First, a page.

An American businessman's family convinces him to buy a Scottish castle and disassemble it to ship it to America brick by brick, where it will be put it back together. The castle though is ... See full summary »
After the bankruptcy of their father's stonemasonry firm, brothers Nicola and Andrea emigrate to America to restore their fortunes. After many adventures and near-disasters, they end up in ... See full summary »
Joaquim de Almeida,
An ex-convict struggles to survive by brute force alone in a turn-of-the-century slum in Braila. Codine (Alexandre Virgil Platon) is the thug who served 10 years for murdering a friend. He ... See full summary »
Alexandru Virgil Platon,
Wyatt Earp and his brothers Morgan and Virgil ride into Tombstone and leave brother James in charge of their cattle herd. On their return they find their cattle stolen and James dead. Wyatt takes on the job of town marshal, making his brothers deputies, and vows to stay in Tombstone until James' killers are found. He soon runs into the brooding, coughing, hard-drinking Doc Holliday as well as the sullen and vicious Clanton clan. Wyatt discovers the owner of a trinket stolen from James' dead body and the stage is set for the Earps' long-awaited revenge. Written by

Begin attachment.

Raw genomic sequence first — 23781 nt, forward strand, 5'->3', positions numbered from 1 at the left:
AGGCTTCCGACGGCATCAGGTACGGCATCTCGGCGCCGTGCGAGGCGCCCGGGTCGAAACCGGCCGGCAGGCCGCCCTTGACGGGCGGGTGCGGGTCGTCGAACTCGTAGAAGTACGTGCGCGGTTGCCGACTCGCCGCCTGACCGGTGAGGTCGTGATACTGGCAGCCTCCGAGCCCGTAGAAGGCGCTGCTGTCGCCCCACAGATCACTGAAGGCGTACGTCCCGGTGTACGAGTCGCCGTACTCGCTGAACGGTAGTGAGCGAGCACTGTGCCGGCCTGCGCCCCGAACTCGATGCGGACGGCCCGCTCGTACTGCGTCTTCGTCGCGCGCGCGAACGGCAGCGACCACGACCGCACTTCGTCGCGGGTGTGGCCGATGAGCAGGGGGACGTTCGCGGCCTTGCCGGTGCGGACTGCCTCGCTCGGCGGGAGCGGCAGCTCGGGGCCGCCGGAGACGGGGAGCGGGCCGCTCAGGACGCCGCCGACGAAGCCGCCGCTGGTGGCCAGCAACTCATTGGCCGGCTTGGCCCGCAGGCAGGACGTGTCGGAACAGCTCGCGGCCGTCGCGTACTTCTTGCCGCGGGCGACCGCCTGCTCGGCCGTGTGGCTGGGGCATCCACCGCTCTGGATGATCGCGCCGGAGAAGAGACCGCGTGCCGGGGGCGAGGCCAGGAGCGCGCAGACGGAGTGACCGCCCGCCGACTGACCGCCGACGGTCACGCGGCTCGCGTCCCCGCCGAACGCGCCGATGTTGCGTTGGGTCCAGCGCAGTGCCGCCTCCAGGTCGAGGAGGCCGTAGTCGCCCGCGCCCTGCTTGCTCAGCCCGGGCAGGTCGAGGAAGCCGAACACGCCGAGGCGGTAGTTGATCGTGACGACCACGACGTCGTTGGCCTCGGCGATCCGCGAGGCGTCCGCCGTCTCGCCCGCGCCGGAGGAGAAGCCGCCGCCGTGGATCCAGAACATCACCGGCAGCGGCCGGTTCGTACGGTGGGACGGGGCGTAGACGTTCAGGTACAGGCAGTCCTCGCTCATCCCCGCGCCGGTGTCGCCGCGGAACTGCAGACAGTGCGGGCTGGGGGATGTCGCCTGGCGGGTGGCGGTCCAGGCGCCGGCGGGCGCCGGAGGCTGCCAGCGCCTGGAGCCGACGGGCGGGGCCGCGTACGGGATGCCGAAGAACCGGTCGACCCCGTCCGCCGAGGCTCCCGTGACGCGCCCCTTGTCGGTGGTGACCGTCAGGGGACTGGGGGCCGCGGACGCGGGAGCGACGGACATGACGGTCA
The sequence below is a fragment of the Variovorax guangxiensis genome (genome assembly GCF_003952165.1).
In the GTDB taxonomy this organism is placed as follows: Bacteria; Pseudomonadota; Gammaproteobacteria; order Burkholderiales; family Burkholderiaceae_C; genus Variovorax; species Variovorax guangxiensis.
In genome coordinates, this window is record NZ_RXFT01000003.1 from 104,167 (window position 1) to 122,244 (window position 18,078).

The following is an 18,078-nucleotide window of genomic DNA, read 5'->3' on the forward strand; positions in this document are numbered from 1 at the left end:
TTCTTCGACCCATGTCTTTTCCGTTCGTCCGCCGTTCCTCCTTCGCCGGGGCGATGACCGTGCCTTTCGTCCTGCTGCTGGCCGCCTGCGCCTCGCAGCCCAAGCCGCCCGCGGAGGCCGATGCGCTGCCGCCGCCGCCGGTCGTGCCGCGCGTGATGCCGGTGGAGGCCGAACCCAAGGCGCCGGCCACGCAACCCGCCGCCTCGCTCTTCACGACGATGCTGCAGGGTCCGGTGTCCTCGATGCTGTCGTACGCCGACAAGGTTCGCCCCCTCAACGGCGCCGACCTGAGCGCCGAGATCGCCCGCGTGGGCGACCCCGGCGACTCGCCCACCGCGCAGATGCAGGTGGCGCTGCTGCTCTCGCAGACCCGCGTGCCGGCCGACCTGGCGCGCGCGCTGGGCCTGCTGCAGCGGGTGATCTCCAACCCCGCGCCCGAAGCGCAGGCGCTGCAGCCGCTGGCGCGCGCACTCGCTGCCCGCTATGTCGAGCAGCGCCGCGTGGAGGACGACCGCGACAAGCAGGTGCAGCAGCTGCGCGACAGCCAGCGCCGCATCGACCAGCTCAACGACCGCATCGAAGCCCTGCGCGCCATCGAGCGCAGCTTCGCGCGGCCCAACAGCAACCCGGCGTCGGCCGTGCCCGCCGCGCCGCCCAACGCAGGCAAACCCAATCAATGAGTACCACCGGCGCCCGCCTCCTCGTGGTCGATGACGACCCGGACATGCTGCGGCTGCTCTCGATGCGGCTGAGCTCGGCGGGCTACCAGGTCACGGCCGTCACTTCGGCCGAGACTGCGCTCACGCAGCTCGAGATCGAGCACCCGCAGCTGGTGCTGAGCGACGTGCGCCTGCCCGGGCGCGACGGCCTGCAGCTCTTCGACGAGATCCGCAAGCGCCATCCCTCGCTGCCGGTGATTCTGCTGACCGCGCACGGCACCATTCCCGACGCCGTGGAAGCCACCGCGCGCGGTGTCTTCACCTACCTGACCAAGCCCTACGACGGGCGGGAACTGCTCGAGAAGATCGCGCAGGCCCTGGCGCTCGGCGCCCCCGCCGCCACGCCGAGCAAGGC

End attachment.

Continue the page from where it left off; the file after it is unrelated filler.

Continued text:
Doug Sederberg <firstname.lastname@example.org>
The stories of Wyatt Earp, Doc Holliday and the town of Tombstone are always interesting and have always been told just a little differently through the years on film.
I've read where this movie was supposed to be based more on fact than some of the other versions, but I've heard that before, so I have my doubts. Well......more than doubts...but are ANY of the versions really true? Probably not, so you just enjoy each film for what it offers.
Henry Fonda makes a good Earp but Victor Mature as Holliday doesn't fit. In re- makes, we saw Val Kilmer and Dennis Quaid do far better in the role. Walter Brennan, however, was very good as the nasty father of the Clanton family. Too bad he didn't have a bigger role. The female lead in the movie was played by Cathy Downs, a wholesomely-beautiful woman. I am surprised she never amounted to making more than no-name films after this one.
Once again, director John Ford returns to his favorite location, Monument Valley, and provides us with some memorable panoramic scenes of that area, particularly in the beginning of the film.
The DVD has the film version that was not seen in theaters. This version is 10 minutes longer, showing footage that was cut by studio head Daryl Zanuck. It didn't make much of a difference. In fact, if anything, the film lags in a few spots with this longer version, but it's nice to have the complete package.
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